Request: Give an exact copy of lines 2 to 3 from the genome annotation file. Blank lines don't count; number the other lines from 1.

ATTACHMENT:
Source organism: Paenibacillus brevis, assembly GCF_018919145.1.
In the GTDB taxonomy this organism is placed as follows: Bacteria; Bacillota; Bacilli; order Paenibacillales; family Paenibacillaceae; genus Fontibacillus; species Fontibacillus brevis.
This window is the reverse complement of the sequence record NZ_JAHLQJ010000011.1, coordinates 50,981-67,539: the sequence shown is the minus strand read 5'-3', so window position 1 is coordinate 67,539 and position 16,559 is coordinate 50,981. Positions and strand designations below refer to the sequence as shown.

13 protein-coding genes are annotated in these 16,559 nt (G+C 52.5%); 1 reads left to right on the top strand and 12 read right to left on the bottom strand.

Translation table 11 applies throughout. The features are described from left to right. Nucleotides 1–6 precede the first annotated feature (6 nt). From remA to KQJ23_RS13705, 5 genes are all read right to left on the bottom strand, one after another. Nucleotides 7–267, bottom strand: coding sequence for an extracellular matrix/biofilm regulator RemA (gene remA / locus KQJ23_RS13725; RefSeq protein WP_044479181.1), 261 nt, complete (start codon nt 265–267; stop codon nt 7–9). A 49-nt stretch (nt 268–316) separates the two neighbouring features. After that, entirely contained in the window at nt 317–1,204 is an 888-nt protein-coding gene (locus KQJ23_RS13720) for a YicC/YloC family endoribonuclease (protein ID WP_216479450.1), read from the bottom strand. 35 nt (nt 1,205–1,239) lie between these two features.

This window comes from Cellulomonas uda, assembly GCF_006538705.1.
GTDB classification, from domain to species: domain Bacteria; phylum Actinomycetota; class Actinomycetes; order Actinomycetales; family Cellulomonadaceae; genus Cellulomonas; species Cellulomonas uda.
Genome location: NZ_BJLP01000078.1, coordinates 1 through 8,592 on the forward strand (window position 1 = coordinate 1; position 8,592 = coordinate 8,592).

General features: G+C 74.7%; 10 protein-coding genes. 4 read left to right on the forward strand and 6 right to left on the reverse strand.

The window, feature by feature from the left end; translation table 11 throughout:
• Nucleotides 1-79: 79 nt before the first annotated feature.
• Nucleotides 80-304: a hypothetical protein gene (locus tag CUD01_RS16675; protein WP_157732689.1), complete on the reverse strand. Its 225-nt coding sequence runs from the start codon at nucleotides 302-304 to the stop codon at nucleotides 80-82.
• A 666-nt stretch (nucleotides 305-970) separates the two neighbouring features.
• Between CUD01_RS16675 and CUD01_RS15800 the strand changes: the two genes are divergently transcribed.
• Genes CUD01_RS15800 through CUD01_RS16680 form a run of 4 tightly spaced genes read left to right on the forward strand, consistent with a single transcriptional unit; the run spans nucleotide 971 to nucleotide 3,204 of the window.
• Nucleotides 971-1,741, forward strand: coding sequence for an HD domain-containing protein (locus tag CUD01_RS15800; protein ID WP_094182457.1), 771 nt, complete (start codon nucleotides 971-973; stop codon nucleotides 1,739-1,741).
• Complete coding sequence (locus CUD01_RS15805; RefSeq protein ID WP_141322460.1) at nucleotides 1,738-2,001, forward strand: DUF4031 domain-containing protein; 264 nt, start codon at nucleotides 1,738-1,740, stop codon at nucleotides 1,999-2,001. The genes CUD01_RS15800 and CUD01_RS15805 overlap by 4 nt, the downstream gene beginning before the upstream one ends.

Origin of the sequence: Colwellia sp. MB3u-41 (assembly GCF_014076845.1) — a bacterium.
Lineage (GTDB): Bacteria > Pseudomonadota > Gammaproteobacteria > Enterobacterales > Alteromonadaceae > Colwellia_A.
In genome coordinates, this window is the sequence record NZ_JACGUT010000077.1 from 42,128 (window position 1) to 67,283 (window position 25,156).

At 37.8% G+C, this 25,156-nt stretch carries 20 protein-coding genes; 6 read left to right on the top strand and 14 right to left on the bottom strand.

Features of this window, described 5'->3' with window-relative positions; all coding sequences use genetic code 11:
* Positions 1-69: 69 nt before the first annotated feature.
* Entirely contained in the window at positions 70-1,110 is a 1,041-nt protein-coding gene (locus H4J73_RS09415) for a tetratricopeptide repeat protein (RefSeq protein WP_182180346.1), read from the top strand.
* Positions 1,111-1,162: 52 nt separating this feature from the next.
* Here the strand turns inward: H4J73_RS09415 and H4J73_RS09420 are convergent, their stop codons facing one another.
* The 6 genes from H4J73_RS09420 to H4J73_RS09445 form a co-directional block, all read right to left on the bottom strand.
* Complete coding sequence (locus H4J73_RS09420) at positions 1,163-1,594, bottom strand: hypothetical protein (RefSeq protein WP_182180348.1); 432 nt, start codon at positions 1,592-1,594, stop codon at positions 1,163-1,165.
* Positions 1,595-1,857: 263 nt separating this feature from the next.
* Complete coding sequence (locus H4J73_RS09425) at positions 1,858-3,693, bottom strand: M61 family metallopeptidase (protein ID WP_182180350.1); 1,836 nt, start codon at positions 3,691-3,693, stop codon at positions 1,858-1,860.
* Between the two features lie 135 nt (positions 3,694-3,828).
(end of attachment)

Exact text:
In the GTDB taxonomy this organism is placed as follows: Bacteria; Bacillota; Bacilli; order Paenibacillales; family Paenibacillaceae; genus Fontibacillus; species Fontibacillus brevis.
This window is the reverse complement of the sequence record NZ_JAHLQJ010000011.1, coordinates 50,981-67,539: the sequence shown is the minus strand read 5'-3', so window position 1 is coordinate 67,539 and position 16,559 is coordinate 50,981. Positions and strand designations below refer to the sequence as shown.